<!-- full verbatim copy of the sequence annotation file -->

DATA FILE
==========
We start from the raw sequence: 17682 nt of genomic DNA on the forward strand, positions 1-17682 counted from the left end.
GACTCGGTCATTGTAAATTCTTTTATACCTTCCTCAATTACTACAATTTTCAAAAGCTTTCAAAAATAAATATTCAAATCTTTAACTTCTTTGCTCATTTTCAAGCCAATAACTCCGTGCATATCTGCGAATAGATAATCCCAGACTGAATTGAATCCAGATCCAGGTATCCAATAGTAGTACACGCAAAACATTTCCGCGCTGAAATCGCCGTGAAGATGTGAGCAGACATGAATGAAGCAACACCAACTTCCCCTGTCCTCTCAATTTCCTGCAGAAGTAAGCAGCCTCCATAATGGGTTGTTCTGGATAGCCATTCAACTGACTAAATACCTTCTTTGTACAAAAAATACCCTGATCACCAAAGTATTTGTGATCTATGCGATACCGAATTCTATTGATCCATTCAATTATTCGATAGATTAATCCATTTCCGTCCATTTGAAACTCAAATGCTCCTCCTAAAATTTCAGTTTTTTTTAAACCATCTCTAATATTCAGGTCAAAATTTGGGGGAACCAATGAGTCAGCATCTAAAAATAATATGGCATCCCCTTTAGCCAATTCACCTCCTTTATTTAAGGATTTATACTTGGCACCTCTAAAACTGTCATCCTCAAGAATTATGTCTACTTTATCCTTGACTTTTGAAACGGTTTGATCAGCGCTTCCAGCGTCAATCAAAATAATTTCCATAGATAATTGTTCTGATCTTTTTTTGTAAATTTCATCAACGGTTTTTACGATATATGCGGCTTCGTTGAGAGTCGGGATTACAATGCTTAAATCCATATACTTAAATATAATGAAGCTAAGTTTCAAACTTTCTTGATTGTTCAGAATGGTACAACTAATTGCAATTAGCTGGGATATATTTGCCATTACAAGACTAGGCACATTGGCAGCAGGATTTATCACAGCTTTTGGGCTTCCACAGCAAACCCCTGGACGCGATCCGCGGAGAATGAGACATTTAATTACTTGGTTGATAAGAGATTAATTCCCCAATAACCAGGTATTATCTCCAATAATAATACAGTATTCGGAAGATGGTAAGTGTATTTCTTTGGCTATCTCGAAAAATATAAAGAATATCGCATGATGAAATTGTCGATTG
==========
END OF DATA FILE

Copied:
We start from the raw sequence: 17682 nt of genomic DNA on the forward strand, positions 1-17682 counted from the left end.
GACTCGGTCATTGTAAATTCTTTTATACCTTCCTCAATTACTACAATTTTCAAAAGCTTTCAAAAATAAATATTCAAATCTTTAACTTCTTTGCTCATTTTCAAGCCAATAACTCCGTGCATATCTGCGAATAGATAATCCCAGACTGAATTGAATCCAGATCCAGGTATCCAATAGTAGTACACGCAAAACATTTCCGCGCTGAAATCGCCGTGAAGATGTGAGCAGACATGAATGAAGCAACACCAACTTCCCCTGTCCTCTCAATTTCCTGCAGAAGTAAGCAGCCTCCATAATGGGTTGTTCTGGATAGCCATTCAACTGACTAAATACCTTCTTTGTACAAAAAATACCCTGATCACCAAAGTATTTGTGATCTATGCGATACCGAATTCTATTGATCCATTCAATTATTCGATAGATTAATCCATTTCCGTCCATTTGAAACTCAAATGCTCCTCCTAAAATTTCAGTTTTTTTTAAACCATCTCTAATATTCAGGTCAAAATTTGGGGGAACCAATGAGTCAGCATCTAAAAATAATATGGCATCCCCTTTAGCCAATTCACCTCCTTTATTTAAGGATTTATACTTGGCACCTCTAAAACTGTCATCCTCAAGAATTATGTCTACTTTATCCTTGACTTTTGAAACGGTTTGATCAGCGCTTCCAGCGTCAATCAAAATAATTTCCATAGATAATTGTTCTGATCTTTTTTTGTAAATTTCATCAACGGTTTTTACGATATATGCGGCTTCGTTGAGAGTCGGGATTACAATGCTTAAATCCATATACTTAAATATAATGAAGCTAAGTTTCAAACTTTCTTGATTGTTCAGAATGGTACAACTAATTGCAATTAGCTGGGATATATTTGCCATTACAAGACTAGGCACATTGGCAGCAGGATTTATCACAGCTTTTGGGCTTCCACAGCAAACCCCTGGACGCGATCCGCGGAGAATGAGACATTTAATTACTTGGTTGATAAGAGATTAATTCCCCAATAACCAGGTATTATCTCCAATAATAATACAGTATTCGGAAGATGGTAAGTGTATTTCTTTGGCTATCTCGAAAAATATAAAGAATATCGCATGATGAAATTGTCGATTG